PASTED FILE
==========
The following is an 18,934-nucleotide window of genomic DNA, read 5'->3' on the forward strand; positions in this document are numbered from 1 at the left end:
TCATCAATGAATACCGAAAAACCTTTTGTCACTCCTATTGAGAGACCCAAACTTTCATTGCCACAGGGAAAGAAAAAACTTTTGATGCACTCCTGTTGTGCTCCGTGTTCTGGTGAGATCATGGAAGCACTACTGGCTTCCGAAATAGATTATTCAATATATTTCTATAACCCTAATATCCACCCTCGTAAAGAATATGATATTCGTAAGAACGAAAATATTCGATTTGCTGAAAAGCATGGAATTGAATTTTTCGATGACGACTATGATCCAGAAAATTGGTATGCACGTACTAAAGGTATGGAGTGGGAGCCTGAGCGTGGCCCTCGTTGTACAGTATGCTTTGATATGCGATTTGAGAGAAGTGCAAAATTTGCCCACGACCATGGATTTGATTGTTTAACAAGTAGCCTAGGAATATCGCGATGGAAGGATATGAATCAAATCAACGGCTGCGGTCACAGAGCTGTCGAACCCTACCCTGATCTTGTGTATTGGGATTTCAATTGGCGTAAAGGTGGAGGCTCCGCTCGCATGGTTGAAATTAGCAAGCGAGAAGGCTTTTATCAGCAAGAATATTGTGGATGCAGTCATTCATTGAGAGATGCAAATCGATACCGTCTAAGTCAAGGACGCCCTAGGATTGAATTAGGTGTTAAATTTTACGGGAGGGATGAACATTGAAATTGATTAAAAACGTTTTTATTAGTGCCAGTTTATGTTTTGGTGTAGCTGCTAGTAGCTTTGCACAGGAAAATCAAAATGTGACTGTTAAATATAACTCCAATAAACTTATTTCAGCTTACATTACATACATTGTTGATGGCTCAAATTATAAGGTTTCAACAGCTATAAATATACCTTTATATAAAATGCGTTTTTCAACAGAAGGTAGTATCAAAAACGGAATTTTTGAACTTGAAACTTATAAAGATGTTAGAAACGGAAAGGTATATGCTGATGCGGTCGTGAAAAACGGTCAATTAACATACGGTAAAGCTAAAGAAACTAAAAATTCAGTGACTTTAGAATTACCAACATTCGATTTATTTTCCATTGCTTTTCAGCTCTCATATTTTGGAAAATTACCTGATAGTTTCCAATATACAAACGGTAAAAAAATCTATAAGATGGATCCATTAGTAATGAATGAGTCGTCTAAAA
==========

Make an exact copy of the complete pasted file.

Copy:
The following is an 18,934-nucleotide window of genomic DNA, read 5'->3' on the forward strand; positions in this document are numbered from 1 at the left end:
TCATCAATGAATACCGAAAAACCTTTTGTCACTCCTATTGAGAGACCCAAACTTTCATTGCCACAGGGAAAGAAAAAACTTTTGATGCACTCCTGTTGTGCTCCGTGTTCTGGTGAGATCATGGAAGCACTACTGGCTTCCGAAATAGATTATTCAATATATTTCTATAACCCTAATATCCACCCTCGTAAAGAATATGATATTCGTAAGAACGAAAATATTCGATTTGCTGAAAAGCATGGAATTGAATTTTTCGATGACGACTATGATCCAGAAAATTGGTATGCACGTACTAAAGGTATGGAGTGGGAGCCTGAGCGTGGCCCTCGTTGTACAGTATGCTTTGATATGCGATTTGAGAGAAGTGCAAAATTTGCCCACGACCATGGATTTGATTGTTTAACAAGTAGCCTAGGAATATCGCGATGGAAGGATATGAATCAAATCAACGGCTGCGGTCACAGAGCTGTCGAACCCTACCCTGATCTTGTGTATTGGGATTTCAATTGGCGTAAAGGTGGAGGCTCCGCTCGCATGGTTGAAATTAGCAAGCGAGAAGGCTTTTATCAGCAAGAATATTGTGGATGCAGTCATTCATTGAGAGATGCAAATCGATACCGTCTAAGTCAAGGACGCCCTAGGATTGAATTAGGTGTTAAATTTTACGGGAGGGATGAACATTGAAATTGATTAAAAACGTTTTTATTAGTGCCAGTTTATGTTTTGGTGTAGCTGCTAGTAGCTTTGCACAGGAAAATCAAAATGTGACTGTTAAATATAACTCCAATAAACTTATTTCAGCTTACATTACATACATTGTTGATGGCTCAAATTATAAGGTTTCAACAGCTATAAATATACCTTTATATAAAATGCGTTTTTCAACAGAAGGTAGTATCAAAAACGGAATTTTTGAACTTGAAACTTATAAAGATGTTAGAAACGGAAAGGTATATGCTGATGCGGTCGTGAAAAACGGTCAATTAACATACGGTAAAGCTAAAGAAACTAAAAATTCAGTGACTTTAGAATTACCAACATTCGATTTATTTTCCATTGCTTTTCAGCTCTCATATTTTGGAAAATTACCTGATAGTTTCCAATATACAAACGGTAAAAAAATCTATAAGATGGATCCATTAGTAATGAATGAGTCGTCTAAAA